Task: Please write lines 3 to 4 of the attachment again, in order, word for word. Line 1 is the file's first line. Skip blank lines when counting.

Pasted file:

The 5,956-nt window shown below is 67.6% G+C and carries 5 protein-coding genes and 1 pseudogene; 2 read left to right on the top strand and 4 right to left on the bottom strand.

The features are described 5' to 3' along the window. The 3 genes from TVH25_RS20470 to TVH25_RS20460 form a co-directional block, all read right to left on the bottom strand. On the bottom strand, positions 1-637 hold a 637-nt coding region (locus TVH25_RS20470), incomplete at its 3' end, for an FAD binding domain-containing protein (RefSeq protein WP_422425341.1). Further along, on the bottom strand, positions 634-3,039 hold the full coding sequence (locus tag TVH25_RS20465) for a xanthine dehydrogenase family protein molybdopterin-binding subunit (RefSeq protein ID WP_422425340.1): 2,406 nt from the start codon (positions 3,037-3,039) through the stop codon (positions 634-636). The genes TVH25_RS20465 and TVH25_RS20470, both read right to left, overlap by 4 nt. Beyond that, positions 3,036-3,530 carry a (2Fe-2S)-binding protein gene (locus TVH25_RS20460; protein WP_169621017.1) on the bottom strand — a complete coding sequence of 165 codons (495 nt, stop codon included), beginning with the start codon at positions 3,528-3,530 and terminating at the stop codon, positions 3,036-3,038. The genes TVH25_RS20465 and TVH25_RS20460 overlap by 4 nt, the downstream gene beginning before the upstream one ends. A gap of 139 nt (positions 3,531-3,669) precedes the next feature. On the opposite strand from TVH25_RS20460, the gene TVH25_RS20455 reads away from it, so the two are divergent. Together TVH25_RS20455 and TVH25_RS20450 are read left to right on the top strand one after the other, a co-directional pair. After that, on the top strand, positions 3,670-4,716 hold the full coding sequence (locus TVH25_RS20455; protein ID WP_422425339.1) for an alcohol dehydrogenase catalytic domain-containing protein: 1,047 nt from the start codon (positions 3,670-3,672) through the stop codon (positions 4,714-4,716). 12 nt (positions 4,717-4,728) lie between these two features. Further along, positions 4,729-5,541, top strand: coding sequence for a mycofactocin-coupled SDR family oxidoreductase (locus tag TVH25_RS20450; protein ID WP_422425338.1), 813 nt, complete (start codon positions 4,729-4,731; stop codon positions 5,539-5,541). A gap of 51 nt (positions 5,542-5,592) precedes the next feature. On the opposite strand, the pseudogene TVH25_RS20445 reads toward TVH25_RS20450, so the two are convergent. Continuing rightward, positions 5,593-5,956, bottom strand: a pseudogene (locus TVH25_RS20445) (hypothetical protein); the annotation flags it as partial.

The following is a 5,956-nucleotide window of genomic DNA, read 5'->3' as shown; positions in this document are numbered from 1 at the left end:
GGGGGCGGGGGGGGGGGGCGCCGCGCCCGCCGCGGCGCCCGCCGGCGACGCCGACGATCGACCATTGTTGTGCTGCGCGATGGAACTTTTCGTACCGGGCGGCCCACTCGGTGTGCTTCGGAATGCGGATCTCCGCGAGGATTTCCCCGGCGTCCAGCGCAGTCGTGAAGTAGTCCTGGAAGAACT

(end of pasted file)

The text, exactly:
The following is a 5,956-nucleotide window of genomic DNA, read 5'->3' as shown; positions in this document are numbered from 1 at the left end:
GGGGGCGGGGGGGGGGGGCGCCGCGCCCGCCGCGGCGCCCGCCGGCGACGCCGACGATCGACCATTGTTGTGCTGCGCGATGGAACTTTTCGTACCGGGCGGCCCACTCGGTGTGCTTCGGAATGCGGATCTCCGCGAGGATTTCCCCGGCGTCCAGCGCAGTCGTGAAGTAGTCCTGGAAGAACT